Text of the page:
\eq{B^\pm &\to \pi^\pm \pi^+\pi^-\\
B^\pm &\to \pi^\pm K^+ K^-

\] For each possible momenta of the three final decay products, they measured the CP-asymmetry (proportional to the difference between the decays of one type and the CP-transformed process). And all these decay events were captured by the Dalitz plot, a useful visualization technique invented by R.H. Dalitz 60 years ago.

When a particle decays to two final products, the energy and (the magnitude of) the momentum of each decay product (measured in the rest frame of the initial particle) is determined by the energy-momentum conservation. Imagine a Higgs boson going to two photons: each photon inherits one-half of the Higgs latent energy. However, for three-body decays (such as the three-meson decays of the B-mesons above), there is some freedom how the energy and momentum may be distributed.

Let me do the counting of parameters. For two decay products, there are \(2\times 4\) components in the final energy-momentum vectors, \(2\) on-shell conditions, and \(4\) components of the energy-momentum conservation law. We get \(2\times 4-2-4=2\) parameters left – something that only determines the point on the sphere (direction of one particle; the other one moves oppositely; the rotational symmetry around the axis of their motion is unbroken) which is irrelevant due to the rotational symmetry, anyway. Both \(2\) parameters are sacrificed for the rotational symmetry and no interesting freedom is left.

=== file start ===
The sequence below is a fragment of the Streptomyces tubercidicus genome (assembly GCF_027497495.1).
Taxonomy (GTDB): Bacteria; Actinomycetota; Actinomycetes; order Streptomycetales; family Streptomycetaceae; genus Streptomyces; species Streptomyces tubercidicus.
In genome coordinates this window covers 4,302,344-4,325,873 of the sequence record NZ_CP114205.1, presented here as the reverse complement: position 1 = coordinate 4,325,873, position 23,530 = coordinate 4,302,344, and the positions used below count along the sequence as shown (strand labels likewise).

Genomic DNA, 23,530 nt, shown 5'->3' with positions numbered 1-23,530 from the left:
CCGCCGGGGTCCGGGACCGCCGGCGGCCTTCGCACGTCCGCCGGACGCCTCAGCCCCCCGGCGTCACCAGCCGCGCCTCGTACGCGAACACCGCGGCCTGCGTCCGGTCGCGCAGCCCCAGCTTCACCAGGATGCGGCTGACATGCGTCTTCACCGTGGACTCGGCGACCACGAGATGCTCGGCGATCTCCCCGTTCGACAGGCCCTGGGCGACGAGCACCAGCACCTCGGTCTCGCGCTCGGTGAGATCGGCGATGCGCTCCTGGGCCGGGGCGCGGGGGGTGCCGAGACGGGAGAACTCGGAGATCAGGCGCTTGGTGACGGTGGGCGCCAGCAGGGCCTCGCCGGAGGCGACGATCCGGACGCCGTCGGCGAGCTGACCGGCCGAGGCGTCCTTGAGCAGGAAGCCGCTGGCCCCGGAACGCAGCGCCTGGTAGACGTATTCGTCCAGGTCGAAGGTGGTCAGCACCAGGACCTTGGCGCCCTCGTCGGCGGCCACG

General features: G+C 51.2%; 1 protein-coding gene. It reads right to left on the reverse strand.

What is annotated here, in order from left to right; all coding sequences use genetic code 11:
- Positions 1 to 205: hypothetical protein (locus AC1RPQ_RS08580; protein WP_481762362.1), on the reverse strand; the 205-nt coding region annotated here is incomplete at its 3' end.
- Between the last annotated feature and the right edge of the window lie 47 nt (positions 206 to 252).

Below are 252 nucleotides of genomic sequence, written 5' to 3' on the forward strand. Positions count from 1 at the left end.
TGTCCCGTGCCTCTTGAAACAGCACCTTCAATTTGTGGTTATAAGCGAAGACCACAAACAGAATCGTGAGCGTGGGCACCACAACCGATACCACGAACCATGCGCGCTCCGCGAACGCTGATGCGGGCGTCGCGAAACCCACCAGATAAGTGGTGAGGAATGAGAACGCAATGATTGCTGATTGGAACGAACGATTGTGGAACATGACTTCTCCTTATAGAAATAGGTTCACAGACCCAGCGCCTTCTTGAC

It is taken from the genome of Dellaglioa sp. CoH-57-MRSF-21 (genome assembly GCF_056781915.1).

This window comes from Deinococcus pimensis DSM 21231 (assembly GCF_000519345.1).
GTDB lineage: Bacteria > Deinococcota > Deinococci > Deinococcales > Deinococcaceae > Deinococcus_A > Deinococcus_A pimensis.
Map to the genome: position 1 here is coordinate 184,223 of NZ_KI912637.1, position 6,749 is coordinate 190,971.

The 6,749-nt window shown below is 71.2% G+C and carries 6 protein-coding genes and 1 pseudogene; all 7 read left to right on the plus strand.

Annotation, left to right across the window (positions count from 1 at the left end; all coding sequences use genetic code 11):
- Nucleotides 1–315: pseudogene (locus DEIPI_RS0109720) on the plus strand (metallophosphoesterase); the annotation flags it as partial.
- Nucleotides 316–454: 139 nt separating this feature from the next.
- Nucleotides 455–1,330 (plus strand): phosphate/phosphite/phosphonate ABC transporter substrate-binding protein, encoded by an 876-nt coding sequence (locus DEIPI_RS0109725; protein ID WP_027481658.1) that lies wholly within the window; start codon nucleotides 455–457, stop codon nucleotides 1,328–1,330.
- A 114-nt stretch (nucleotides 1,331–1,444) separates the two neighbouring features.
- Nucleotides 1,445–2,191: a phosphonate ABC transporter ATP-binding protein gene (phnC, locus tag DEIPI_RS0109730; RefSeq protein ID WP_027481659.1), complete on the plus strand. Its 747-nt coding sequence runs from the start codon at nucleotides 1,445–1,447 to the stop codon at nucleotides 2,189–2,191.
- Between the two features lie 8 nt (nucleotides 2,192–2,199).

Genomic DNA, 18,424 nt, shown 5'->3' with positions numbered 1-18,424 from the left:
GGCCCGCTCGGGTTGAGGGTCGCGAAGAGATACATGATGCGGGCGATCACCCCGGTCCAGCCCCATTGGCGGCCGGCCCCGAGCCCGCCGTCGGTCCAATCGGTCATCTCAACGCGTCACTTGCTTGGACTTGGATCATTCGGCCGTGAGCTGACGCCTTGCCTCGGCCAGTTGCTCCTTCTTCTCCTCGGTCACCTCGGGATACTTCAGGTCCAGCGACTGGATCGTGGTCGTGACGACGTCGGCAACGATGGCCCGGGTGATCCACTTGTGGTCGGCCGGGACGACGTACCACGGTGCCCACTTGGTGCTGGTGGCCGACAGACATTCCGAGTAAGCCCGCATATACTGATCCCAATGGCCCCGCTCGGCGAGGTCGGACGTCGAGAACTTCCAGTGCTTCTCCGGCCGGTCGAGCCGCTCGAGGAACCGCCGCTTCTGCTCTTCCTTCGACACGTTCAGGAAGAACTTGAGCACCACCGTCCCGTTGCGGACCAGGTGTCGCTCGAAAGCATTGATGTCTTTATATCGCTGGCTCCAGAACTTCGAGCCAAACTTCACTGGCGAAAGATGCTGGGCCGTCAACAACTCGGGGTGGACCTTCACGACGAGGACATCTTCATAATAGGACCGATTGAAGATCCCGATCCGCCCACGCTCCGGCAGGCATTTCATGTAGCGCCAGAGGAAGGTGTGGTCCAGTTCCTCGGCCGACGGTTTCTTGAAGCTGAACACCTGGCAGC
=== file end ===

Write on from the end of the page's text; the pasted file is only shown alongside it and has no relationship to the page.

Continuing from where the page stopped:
For three decay products, this counting is \(3\times 4 - 3 - 4=5\) but \(3\) parameters out of the \(5\) describe a general \(SO(3)\) rotation of the three bodies so they don't change the situation qualitatively. Only \(5-3=2\) parameters label inequivalent energy-momenta of the decay products. They may be written as \(m^2_{\pi^+ K^-}\) and \(m^2_{K^-K^+}\) in the case of the decay involving the kaons. And these two parameters are axes in the Dalitz plot. The color in the Dalitz plot may denote the relative contribution of decay events with some particular "geometry of the momenta and distribution of the energies" to the asymmetry or something of the sort.